Wed
Oct 3 2012 10:30am

Spying on Harriet the Spy

Harriet the Spy by Louise FitzhughWhen I was in fourth grade the coolest kid I knew was Harriet the Spy, the sixth grade heroine, age 11, of the eponymous children’s book by Louise Fitzhugh, published in 1964. Harriet’s an obnoxious brat with OCD traits who takes notes on everyone and everything around her. She doesn’t just take notes, she adds plenty of commentary which is both hilarious and damning.

What’s so cool about that? It’s a matter of perspective. Did I mention that I was in fourth grade? Did I mention that I’d spent my entire life living in a very ordinary house in the comfortable and bland suburbs of Cleveland?

Harriet lives in New York City. In addition to keeping tabs on friends, family, classmates, and teachers, after school she has a “spy route.” She makes the rounds of the neighborhood, eavesdropping at lunch counters, creeping down alleys, climbing up onto roofs in order to peer through skylights, even sneaking into private houses.

The objects of Harriet’s surveillance are a fabulous set of characters. If only one of them were to drop dead, we’d be in the middle of a pre-teen Bernie Rhodenbarr mystery. Although Fitzhugh was a friend and sometime collaborator of mystery writer Sandra Scoppettone, she took the story in a different direction: sixth grade realism.

Most of the action takes place within a few square blocks on Manhattan’s Upper East Side. Fitzhugh was living on East 85th Street when she wrote the book, and  Harriet’s world is bounded by East 88th Street, York Avenue, East 82nd Street, and Carl Schurz Park and East End Avenue.

East 85 Street

Fitzhugh didn’t waste adjectives on the streetscapes, except for street names and a few bits of real estate broker-ese. Harriet’s friend Janie lives in a garden duplex in a renovated brownstone; her friend Sport lives in an apartment up four flights of stairs. That’s all the description a New York City native needs in order to get the whole picture. It wasn’t nearly enough for me. I spent a lot of time wondering just what exactly Harriet’s neighborhood looked like.

Using Google Maps Street View, we can cruise the streetscapes of today. There’s a nice row of brownstones on the south side of 87th Street between York and East End Avenue. It’s a good match with where Harriet lived, described only as a brownstone located two and a half blocks away from the fictional Gregory School on the corner of East 86th Street and East End Avenue. There isn’t a school on that corner, but the Chapin School is two blocks farther down, on the northwest corner of 84th Street and East End Avenue. Ignore the modern addition on top and focus on the nice red-brick Georgian building at street level and imagine Harriet running up to it, almost late for school.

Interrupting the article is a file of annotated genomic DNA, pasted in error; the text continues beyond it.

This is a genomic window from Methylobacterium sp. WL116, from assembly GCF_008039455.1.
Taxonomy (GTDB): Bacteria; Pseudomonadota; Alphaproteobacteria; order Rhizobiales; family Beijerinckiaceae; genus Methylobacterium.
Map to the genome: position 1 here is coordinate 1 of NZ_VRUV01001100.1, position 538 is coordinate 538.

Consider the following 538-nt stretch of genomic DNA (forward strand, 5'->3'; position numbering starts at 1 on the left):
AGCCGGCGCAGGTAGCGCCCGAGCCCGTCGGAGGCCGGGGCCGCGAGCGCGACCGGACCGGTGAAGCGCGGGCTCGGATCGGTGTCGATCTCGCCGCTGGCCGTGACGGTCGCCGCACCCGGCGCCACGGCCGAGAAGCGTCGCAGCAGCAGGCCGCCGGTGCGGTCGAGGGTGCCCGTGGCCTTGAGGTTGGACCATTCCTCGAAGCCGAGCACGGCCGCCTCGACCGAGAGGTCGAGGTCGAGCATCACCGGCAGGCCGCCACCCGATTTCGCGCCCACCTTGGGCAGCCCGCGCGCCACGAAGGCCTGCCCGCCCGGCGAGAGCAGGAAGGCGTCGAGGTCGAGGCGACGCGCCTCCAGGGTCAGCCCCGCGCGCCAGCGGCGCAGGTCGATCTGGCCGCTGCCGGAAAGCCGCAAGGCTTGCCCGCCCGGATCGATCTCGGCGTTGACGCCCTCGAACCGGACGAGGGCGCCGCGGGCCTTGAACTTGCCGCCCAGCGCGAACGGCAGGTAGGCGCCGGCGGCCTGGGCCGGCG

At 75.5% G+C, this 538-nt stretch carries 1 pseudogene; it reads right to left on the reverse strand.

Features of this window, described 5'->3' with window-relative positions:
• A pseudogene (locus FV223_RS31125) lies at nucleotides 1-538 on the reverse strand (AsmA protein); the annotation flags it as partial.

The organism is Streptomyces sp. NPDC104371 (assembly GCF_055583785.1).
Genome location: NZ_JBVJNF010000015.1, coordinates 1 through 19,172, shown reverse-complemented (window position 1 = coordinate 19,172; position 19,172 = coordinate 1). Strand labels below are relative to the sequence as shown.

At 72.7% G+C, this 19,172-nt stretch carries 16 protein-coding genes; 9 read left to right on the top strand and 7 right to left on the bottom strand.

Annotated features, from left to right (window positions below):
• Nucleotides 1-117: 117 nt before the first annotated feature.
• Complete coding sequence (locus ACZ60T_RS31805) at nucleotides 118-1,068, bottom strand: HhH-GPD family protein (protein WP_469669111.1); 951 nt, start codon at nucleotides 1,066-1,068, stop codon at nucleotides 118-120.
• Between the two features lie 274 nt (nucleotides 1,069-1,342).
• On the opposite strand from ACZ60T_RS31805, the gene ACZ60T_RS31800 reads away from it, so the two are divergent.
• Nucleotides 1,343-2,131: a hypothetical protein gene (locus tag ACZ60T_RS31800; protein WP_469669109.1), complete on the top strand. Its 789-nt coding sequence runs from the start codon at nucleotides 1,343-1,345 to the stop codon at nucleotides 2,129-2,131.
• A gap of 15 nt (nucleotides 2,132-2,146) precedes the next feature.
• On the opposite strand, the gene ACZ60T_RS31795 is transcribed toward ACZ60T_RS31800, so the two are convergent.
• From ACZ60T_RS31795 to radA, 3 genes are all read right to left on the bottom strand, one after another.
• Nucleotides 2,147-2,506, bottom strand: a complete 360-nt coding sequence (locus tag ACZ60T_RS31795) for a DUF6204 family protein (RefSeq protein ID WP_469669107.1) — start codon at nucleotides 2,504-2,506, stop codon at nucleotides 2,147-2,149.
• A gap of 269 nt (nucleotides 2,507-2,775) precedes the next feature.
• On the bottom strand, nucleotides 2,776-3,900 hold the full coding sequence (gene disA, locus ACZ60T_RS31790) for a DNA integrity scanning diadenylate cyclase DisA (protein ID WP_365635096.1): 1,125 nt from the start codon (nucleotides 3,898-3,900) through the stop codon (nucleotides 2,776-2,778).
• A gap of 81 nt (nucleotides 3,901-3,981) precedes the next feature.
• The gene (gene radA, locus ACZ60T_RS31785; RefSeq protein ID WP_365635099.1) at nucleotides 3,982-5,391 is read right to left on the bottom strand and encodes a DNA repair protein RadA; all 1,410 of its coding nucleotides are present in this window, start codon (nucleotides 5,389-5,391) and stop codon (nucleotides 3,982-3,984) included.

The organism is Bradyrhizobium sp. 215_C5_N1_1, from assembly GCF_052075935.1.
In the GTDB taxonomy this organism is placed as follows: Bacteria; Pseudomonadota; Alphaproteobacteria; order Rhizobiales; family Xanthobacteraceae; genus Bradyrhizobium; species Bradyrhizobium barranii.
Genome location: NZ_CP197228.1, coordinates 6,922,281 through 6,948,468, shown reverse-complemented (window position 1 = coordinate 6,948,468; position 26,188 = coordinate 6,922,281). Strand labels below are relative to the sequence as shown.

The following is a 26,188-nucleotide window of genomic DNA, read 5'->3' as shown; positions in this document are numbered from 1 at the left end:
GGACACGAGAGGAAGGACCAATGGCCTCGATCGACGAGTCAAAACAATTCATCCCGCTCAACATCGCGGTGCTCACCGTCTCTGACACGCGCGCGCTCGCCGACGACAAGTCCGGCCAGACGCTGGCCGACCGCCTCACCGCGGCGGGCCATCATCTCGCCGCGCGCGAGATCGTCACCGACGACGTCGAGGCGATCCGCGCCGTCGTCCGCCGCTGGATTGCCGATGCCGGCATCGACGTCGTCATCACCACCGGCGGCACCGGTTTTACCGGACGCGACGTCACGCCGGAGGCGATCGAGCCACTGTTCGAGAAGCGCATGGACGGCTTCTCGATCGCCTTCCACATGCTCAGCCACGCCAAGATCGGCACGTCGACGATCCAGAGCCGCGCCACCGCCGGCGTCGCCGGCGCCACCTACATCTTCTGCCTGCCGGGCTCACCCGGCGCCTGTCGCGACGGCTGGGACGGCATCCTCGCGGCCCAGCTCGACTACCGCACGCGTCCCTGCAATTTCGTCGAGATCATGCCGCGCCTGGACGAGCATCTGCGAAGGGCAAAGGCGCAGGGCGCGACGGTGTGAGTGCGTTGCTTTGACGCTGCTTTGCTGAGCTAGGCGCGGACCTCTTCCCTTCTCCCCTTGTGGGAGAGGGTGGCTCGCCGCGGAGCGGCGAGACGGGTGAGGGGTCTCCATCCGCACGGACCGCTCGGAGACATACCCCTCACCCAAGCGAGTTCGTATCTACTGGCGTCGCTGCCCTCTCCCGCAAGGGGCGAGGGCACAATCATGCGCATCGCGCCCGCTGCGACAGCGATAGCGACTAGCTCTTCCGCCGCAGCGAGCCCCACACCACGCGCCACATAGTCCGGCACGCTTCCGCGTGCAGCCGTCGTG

Henderson PlaceMosey on up to Henderson Place, a little private street just off of East 86th and admire the houses and imagine Harriet sneaking into one to eavesdrop on the phone conversations of the very idle and rich Mrs. Agatha K. Plumber. Switch to satellite view and zoom in on the skylights on top of the apartment buildings along East 88th Street and imagine Harriet looking down on Harrison Withers, who lives in a two-room apartment with his 26 cats and makes wire birdcages.

The Google Street View van drives around the neighborhood on sunny days. People wave to it from the stoop of a brownstone. Today’s spies have it way too easy.


Long after fourth grade, Mitzi Morris finally moved to New York City. She has just published Poetic Justice, a mash note to her new hometown tucked inside a traditional mystery.

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3 comments
1. Dr. Cox
Interesting post! Now I'm rereading the book :).
Sandra Scoppettone
2. sandrasc
Nice.

I wish you luck with your mystery.
Sandra Scoppettone
3. Chuk
Thanks, that Street View is a good idea. I loved the books.
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